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We Could See More And More ‘Hot Droughts’ Like California’s

Last week, California’s dry spell got a temporary reprieve thanks to an onslaught of Pacific storms. But the storms won’t be enough to turn back the state’s drought — one that, researchers say, is the region’s worst in the last 1,200 years.

California’s drought began in late 2011 and rapidly intensified. Reservoirs stand empty, and as of this month, the U.S. Drought Monitor has classified conditions in 79.7 percent of the state as being in “extreme” or “exceptional” drought.

To compare the current drought’s severity to that of previous ones, University of Minnesota dendrochronologist Daniel Griffin and his colleague Kevin Anchukaitis, a paleoclimatologist at the Woods Hole Oceanographic Institution, collected tree rings from California blue oaks. “These trees have an exquisite relationship to moisture — when there’s lots of precipitation, they put on a fat ring,” Griffin said. They calibrated those measurements with temperature and precipitation records from the National Oceanic and Atmospheric Administration and added data from the North American Drought Atlas, a compilation of drought records constructed from tree ring chronologies over the past 2,000 years.

The researchers calculated the current drought’s severity using the Palmer Drought Severity Index (PDSI), which rates drought conditions based on precipitation, and compared it to ones that occurred over the last 1,200 years. A PDSI value of 0 to -0.5 is considered normal, -2.0 to -3.0 is a moderate drought, and anything less than -4.0 rates as an extreme drought. The chart below shows PDSI values for central and southern California since the year 800. The dotted red line represents the 2014 PDSI.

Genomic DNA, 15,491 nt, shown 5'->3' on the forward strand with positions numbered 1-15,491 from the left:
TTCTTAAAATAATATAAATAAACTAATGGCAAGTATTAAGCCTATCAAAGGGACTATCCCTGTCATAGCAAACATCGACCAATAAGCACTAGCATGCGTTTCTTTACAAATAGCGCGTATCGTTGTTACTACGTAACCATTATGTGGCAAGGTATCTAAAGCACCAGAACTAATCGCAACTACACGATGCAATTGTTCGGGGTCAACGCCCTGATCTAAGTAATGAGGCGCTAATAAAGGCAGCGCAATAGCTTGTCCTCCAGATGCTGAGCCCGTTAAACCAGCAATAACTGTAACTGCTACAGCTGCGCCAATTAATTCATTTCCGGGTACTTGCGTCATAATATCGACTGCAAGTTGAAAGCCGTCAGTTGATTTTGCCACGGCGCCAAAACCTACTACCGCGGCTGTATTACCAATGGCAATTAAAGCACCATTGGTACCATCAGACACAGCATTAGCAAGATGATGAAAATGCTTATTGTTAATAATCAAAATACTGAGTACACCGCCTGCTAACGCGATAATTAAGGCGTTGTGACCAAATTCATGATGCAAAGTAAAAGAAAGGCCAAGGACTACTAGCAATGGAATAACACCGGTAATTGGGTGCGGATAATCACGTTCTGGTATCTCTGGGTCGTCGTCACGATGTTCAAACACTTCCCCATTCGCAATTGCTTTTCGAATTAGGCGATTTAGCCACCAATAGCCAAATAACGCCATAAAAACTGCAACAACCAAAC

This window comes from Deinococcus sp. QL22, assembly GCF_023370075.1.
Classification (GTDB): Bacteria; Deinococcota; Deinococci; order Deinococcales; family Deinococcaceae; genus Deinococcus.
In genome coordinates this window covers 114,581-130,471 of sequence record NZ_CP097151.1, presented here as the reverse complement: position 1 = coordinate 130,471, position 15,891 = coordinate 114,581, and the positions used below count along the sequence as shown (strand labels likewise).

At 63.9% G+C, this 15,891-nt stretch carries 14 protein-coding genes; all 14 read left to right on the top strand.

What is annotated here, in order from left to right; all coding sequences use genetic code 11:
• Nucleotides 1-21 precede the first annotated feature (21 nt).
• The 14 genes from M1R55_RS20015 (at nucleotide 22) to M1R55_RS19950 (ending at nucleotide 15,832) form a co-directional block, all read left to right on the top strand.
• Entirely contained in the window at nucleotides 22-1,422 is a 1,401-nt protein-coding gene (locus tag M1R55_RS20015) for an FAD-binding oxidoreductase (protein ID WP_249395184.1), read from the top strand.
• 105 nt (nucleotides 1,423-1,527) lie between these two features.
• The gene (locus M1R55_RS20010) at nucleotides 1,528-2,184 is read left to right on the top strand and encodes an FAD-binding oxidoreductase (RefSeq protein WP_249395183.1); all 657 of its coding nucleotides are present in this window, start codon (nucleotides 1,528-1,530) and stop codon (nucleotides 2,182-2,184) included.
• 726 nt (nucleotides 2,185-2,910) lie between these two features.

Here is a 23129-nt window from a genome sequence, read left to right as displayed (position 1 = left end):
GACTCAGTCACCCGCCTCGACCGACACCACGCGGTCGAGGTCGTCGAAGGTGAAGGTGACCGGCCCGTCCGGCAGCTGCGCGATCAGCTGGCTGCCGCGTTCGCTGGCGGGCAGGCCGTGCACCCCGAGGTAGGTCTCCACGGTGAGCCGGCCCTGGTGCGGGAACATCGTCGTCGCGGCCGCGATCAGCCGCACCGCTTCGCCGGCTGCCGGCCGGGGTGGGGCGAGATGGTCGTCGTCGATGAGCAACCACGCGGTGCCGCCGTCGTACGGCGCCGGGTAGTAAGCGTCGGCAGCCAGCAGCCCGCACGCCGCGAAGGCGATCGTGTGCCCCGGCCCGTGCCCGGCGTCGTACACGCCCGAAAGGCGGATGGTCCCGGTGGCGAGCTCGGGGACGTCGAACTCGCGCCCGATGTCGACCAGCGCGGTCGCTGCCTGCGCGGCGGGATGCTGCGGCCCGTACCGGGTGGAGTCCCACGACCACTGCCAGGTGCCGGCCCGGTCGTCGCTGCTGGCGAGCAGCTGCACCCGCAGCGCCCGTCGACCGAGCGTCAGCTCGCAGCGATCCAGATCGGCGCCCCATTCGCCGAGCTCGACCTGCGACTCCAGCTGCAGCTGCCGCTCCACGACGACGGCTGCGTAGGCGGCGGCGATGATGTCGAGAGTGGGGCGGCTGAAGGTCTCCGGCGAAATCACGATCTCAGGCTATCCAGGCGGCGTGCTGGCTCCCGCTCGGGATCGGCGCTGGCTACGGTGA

drought1

But it’s not merely low precipitation levels that make the current drought extraordinary, Griffin said. It’s also exceptionally hot temperatures. California’s dry spell qualifies as a “hot drought,” where high temperatures evaporate whatever moisture is trying to make its way into the soil. The researchers calculated that record-high temperatures may have exacerbated drought conditions by about 36 percent. (The chart below is based on California temperature data from NOAA.)

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Given the study’s conclusion that extreme temperatures worsened the drought, global warming would seem like the likely culprit. But there’s disagreement over just how much record temperatures have contributed to California’s drought.

According to another study released this week by NOAA but not yet published in a peer-reviewed journal, natural climate variability — not global warming — bears most of the responsibility for the drought. The study found that a ridge of high pressure aptly dubbed the “Ridiculously Resilient Ridge” has been parked over the Pacific Ocean for three winters and blocked storms that would normally hit California.